Change Tracking

Change Tracking feature allows you to track system changes to Daemons, File, Registry, software and services on Windows . This feature can be very useful to diagnose specific problems and to enable alerts against unexpected changes.


Thanks to the availability of these new extensions, you can take advantage of greater functionality, in governance and management typical of Azure, also for hybrid cloud environments. This is an important evolution of this solution, at the moment still in preview, which is soon destined to be further enriched with important new features.

Azure Monitor: how to enable the monitor service for virtual machine through Azure Policy

The service that allows you to monitor virtual machines has been made available in Azure Monitor, called Azure Monitor for VMs. This service allows you to analyze system performance data and makes a map that identifies all dependencies of virtual machines and their processes. The recommended way to enable this solution for different systems is through Azure Policy adoption. This article describes the steps to take to activate it using this method, taking up various concepts related to Azure governance.

Key Features of Azure Monitor for VMs

Azure Monitor for VMscan be used on Windows and Linux virtual machines, regardless of the environment in which they reside (Azure, on-premises or at other cloud providers) and includes the following areas:

  • Performance: shows summary details of performance, from the guest operating system. The solution has powerful data aggregation and filtering capabilities that enable you to meet the challenge of monitoring performance for a very large number of systems. This allows you to easily monitor the resource usage status of all VMs and easily identify those that have performance issues.
  • Maps: generates a map with the interconnections between the various components that reside on different systems. Maps show how VMs and processes interact with each other and can identify dependencies on third-party services. The solution also allows you to check for connection errors, count connections in real time, network bytes sent and received by processes and latencies encountered at the service level.

Enabling through Azure Policy

The Azure Policy allow to apply and force compliance criteria and related remediation actions on a large scale. To enable this feature automatically on virtual machines in your Azure environment and achieve a high level of compliance, it is recommended that you use Azure Policies. Using Azure Policy, you can:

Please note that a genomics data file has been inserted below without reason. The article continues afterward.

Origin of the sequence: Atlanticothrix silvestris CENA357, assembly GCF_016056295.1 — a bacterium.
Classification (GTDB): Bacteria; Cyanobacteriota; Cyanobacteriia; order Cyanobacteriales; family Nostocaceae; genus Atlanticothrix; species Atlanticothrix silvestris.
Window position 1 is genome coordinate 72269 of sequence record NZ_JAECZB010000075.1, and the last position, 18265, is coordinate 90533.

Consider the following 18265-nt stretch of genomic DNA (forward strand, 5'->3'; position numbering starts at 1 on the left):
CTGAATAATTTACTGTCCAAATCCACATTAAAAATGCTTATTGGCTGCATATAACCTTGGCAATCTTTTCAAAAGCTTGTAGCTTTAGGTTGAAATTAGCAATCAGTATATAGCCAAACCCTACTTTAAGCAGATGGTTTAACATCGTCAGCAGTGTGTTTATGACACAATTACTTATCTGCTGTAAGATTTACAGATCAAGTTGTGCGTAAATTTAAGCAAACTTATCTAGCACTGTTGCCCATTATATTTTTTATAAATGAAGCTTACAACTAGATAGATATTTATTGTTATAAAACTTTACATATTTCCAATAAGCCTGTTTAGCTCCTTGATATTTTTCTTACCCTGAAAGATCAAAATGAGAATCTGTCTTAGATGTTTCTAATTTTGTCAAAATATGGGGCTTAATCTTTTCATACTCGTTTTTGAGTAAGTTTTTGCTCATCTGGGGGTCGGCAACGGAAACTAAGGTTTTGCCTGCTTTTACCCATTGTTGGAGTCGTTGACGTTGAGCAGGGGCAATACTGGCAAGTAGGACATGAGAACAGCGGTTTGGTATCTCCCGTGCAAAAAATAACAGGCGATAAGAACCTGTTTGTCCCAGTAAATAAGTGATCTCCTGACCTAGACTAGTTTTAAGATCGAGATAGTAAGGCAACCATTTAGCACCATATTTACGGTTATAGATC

• Deploy the Log Analytics agent and Dependency agent.
  • Having a report on the status of compliance.
  • Start remediation actions for non-compliant VMs.

One requirement to check before activating is the presence of the solution VMInsights in the Azure Monitor Log Analytics workspace that will be used to store monitor data.

Figure 1 – Configuring the Analytics log workspace

Selecting the desired workspace triggers the installation of the solution VM Insights which allows you to collect performance counters and metrics for all virtual machines connected to that workspace.

To activate Azure Monitor for VMs policy just select the relevant onboarding tile on the main screen of the solution.

Figure 2 – Selecting Azure Policy as a enable method

The following blade will show the coverage status of the service and provide the ability to assign policies for its activation.

Figure 3 – Assigning the Initiative at the Management Group level

The Azure Management Groups, organize different subscriptions into logical containers, on which define, implement and verify government policies needed.

The Initiatives, which are a set of multiple Azure Policy, can be assigned at the Resource Group level, Subscription or Management Group. It is also possible to exclude certain resources from the application of policies.

In this regard, the policies for enabling Azure Monitor for VMs are grouped into a single "initiative", "Enable Azure Monitor for VMs" that includes the following policies:

  • Audit Dependency agent deployment – VM image (OS) unlisted
  • Audit Log Analytics agent deployment – VM image (OS) unlisted
  • Deploy Dependency agent for Linux VMs
  • Deploy Dependency agent for Windows VMs
  • Deploy Log Analytics agent for Linux VMs
  • Deploy Log Analytics agent for Windows VMs

This Initiative is recommended to be assigned at the Management Group level.

Figure 4 – Configuring the association

Among the parameters you are prompted to specify the Log Analytics workspace and optionally you can specify any remediation tasks.

Following the assignment, you can evaluate the State of compliance in detail and if it is necessary apply remediation actions.

Figure 5 – Verification of Initiative compliance status

Once the enable process is complete, you can analyze the system performance data and the maps created to identify all the dependencies of the virtual machines and their processes.

Figure 6 – Performance collected for systems

Figure 7 – Map with the interconnections between various systems

Figure 8 – Map showing connection details

An effective method to make these data easily accessible and to analyze them in a simple way is the use of Workbooks, interactive documents that allow you to better interpret information and do in-depth analysis. In this document of Microsoft you can consult the list of related Workbooks included in Azure Monitor for VMs and how to create your own custom.